We now know that the ‘tax gap'-that is, the difference between how much tax should be collected and how much is collected-rose from £31 billion in 2009-10 to £33 billion in 2011-12 and further to £34 billion in 2012-13, (which is the latest year for which the information is available).
There are two implications arising from this huge and worsening ‘tax gap. Firstly, the shortfall means that there is less money to support our public services and the public finances. Secondly, it undermines trust and confidence in the system itself. Ordinary citizens and small businesses paying their taxes deserve to know that the same rules apply to the very wealthiest individuals and the global corporations as to them. Disabled people and job-seekers facing sanctions and enforcement action for breached of benefit rules deserve to know that they are treated no worse than tax evaders. Yet in the case of files relating to the HSBC bank, for example, following the revelations of malpractice which were first given to the Government in May 2010, just one out of 1,100 people who have avoided or evaded tax have been prosecuted.
A sense that there is ‘one set of rules for the richest and most powerful, and another for everyone else' is a dangerous one. All businesses and all individual taxpayers need to know that the tax system is based on a level playing field, that nobody is getting away with gaming the system, and that when the system is being gamed we have robust measures to deal with it. That is profoundly pro-business and it is also in the interests of individual taxpayers, UK plc and our economy as a whole.
And whilst a ‘tax gap' existed long before this Government was elected, and some people have sought to avoid or evade taxes for as long as taxes have existed, the context has changed for the worse. The aftermath of the global economic crisis, austerity and a series of media disclosures about the low tax bills and complex avoidance schemes of multinationals and high net worth individuals have led members of the public to question the system like never before.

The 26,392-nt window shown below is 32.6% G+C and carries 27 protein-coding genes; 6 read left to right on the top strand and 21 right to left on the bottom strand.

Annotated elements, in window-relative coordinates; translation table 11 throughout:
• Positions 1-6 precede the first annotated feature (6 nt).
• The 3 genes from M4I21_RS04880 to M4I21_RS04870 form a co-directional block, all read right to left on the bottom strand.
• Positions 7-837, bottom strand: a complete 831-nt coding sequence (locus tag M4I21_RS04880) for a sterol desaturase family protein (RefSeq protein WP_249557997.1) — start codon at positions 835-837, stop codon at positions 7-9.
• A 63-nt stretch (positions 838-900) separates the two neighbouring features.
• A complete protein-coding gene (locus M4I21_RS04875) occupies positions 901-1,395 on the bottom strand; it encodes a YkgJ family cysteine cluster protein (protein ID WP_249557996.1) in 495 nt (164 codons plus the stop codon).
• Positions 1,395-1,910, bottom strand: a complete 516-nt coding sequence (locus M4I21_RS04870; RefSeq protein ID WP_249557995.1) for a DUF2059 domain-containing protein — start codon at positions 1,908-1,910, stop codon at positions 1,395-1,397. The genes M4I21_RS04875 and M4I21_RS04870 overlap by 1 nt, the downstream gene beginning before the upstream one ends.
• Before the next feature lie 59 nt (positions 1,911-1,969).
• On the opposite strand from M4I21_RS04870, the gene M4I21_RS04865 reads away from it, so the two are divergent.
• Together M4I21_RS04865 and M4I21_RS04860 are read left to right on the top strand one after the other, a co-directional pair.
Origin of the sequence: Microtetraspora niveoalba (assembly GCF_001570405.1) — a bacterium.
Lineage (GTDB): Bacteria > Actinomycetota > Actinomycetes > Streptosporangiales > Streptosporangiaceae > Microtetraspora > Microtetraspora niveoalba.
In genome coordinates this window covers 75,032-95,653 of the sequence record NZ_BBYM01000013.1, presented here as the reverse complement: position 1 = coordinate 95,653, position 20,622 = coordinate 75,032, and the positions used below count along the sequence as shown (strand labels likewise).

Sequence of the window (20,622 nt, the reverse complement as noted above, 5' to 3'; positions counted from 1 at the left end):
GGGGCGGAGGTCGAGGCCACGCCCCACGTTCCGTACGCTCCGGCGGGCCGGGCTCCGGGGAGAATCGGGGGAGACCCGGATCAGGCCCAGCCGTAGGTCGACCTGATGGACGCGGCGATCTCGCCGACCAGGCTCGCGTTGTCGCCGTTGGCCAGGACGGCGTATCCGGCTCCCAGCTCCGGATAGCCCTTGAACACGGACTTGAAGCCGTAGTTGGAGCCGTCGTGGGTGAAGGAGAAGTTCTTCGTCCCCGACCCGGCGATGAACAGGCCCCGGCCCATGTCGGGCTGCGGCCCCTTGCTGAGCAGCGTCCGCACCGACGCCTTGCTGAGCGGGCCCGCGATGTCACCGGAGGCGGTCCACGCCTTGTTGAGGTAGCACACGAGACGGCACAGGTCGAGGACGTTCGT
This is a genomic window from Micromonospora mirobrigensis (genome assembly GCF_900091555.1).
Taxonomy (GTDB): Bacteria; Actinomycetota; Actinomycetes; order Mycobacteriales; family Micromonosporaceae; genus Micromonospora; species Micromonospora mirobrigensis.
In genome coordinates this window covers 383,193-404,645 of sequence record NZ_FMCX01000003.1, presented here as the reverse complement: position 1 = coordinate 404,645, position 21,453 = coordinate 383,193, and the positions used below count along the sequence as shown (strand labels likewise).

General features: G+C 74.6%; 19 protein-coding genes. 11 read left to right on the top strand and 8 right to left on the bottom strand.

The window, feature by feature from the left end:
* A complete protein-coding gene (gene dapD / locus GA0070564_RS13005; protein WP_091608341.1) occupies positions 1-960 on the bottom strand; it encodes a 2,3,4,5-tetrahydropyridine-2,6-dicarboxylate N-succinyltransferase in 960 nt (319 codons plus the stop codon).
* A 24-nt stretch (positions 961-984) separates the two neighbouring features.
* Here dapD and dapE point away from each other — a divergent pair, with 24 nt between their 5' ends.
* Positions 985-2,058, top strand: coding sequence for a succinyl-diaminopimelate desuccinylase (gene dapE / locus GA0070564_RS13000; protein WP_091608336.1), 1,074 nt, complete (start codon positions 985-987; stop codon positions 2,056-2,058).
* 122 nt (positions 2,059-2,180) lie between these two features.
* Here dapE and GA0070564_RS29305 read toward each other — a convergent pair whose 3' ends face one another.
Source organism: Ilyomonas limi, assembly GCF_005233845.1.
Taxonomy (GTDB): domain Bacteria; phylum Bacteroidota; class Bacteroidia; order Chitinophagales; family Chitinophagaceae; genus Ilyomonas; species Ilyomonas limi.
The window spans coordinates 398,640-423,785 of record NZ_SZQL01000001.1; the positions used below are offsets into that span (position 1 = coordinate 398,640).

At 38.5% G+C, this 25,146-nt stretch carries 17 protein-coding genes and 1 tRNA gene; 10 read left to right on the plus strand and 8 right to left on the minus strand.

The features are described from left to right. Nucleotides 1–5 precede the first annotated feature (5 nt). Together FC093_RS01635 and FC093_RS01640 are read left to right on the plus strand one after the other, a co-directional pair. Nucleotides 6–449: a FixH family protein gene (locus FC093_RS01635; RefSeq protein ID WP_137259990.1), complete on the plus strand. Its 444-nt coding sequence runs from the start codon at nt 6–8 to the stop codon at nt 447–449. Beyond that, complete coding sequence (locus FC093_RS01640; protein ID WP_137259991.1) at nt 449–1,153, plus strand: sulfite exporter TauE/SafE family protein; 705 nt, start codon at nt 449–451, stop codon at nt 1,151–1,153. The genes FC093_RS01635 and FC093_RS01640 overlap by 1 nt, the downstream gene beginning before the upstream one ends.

The controversy engulfing HSBC is but the latest of many examples, but it is deeply alarming. My colleagues in the Labour Treasury team have called upon former Treasury Minister and HSBC Chief Executive Lord Green and the Prime Minister to make a full statement about Lord Green's role at HSBC and his appointment as a Minister. It is why we regret the failure of the Government's deal on tax disclosure with Switzerland, which has raised less than a third of the amount promised. It is why we welcome the proposals of charities and campaigning organisations for an anti-tax dodging Bill; and call on the Government to clamp down on tax avoidance by introducing a penalty regime for the general anti-abuse rule, which is currently too weak to be effective. This would include closing the Quoted Eurobonds exemption loophole, thus ensuring that hedge funds trading shares pay the same amount of tax as other investors, introducing deeming criteria to restrict false self-employment in the construction industry, and scrapping the ‘shares for rights scheme', which the Office for Budget Responsibility has warned could open a new tax avoidance loophole costing £1 billion.
Last week's Financial Times report on tax avoidance and tax collection compared the Government's anti-avoidance measures for companies with the measures Labour put in place to tackle corporate tax avoidance during its time in office. It found that the tax collected by the Government's measures was going to be 90% lower than under measures introduced by the previous Labour Government, saying: